The timing couldn’t not have been more exquisite as Bill Morrow, the chief executive of Malcolm Turnbull and Ziggy Switkowski’s shambling joke of a national broadband network, was grilled about the fast-emerging 5G mobile broadband technology at a Senate hearing on April 10.

Morrow’s appearance when he admitted the company was trialing super-fast 5G wireless to plug gaps but did not intend to compete with established mobile companies, came less than a week after he announced he would, like a rat, abandon the sinking NBN ship. Because while providing NBN Co with an essential fix, the same technology would well consign the project to its final doom.

Morrow’s background is in mobile tech — he had been airlifted into Australia to save the Vodafone-Hutchison joint venture, when under-investment in networks finally caught up with them, sending customer numbers spiraling to an abyss. He was previously CEO of Vodafone Europe and President at Vodafone KK in Japan.

With each month. it is ever clearer that multi technology mix (MTM) NBN is a bandaid solution no commercial company would touch: an unholy mishmash of various fibre technologies, ageing copper wire based ASDL and all-but-obsolete hybrid fiber coaxial cable, whose 1990s rollout wars sent telco competition in Australia to the edge of oblivion. MTM, earmarked for millions of NBN homes, is now next to useless. This week Morrow admitted this, in so many words. He has no idea how big a hole this has punched in the business.

The next round of mobile technology, 5G, with its significantly improved speed (eventually 20 gigabytes per second), capacity, connectivity and efficiency will eat the NBN’s lunch. Already, 4G offers speeds far in excess of anyone stuck more than a few hundred metres from and the ADSL “nodes” that make up the majority of the MTM NBN. ADSL speeds deteriorate very quickly between the node and the house, and the distance from home to node can often be one to two kilometers long. Older copper only exacerbates this.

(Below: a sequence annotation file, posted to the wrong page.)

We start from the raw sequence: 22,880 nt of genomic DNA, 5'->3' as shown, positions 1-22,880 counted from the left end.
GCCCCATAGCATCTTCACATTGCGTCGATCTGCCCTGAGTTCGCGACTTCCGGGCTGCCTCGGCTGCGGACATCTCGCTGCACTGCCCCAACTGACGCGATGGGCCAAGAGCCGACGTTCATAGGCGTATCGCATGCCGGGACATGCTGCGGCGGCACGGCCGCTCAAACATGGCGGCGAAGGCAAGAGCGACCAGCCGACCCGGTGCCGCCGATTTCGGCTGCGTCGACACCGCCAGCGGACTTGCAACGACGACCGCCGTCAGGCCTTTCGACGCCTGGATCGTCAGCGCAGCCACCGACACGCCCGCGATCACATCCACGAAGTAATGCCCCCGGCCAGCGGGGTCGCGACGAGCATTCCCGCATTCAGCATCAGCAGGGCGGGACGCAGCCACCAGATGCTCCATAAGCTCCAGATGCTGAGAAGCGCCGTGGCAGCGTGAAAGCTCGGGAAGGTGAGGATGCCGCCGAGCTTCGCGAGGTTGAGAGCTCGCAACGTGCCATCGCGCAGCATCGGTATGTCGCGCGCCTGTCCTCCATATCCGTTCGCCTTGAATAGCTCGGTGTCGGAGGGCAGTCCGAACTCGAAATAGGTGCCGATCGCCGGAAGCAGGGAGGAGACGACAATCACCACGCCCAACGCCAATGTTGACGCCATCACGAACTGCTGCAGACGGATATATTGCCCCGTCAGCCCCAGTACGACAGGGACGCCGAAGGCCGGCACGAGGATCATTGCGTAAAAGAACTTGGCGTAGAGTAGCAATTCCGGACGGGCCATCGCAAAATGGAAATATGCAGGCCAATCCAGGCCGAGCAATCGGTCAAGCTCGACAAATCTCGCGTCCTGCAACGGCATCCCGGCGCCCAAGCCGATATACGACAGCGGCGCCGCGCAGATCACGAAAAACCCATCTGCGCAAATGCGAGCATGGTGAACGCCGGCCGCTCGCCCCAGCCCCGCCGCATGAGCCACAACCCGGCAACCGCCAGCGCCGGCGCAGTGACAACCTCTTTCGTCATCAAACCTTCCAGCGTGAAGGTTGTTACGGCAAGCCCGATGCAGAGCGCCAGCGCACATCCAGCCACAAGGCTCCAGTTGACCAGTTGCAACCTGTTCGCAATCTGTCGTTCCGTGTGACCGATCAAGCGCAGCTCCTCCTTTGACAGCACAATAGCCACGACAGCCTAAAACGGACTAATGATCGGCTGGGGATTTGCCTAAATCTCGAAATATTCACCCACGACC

Put simply, even without the impending arrival of 5G, much of the tech used in the NBN is already being rendered obsolete by mobile tech.

It’s not only competitive technology that threatens the NBN’s ever-changing but always precarious business model, but the intensely competitive structure of Australia’s mobile sector. Three major national networks — Telstra, Optus and Morrow’s old shop Vodafone — all fiercely compete for customers. The NBN can only offer, at a wholesale level, several tiers of vanilla, uncustomised services at various speeds for resale.

The mobile companies have what NBN Co does not: multi-million strong, fairly loyal customer bases, both regular consumers and small to mid sized businesses that power Australia’s economy. In recent months they have intensified competition, not just with each other but with the NBN, bringing prices down and ramping up the size data packages concurrently with the convenience of mobility and user-friendly smart phones.

It’s too early to judge what will really happen to the NBN, but Morrow could only ever work with what he was given: a shit sandwich that Turnbull and Switkowski created with the sole aim of palming off a mess handed to them by Peta Credlin.

The rest, including the increasingly benighted NBN, is history; and so too will be the PM, if there is any justice for the Australian taxpayer.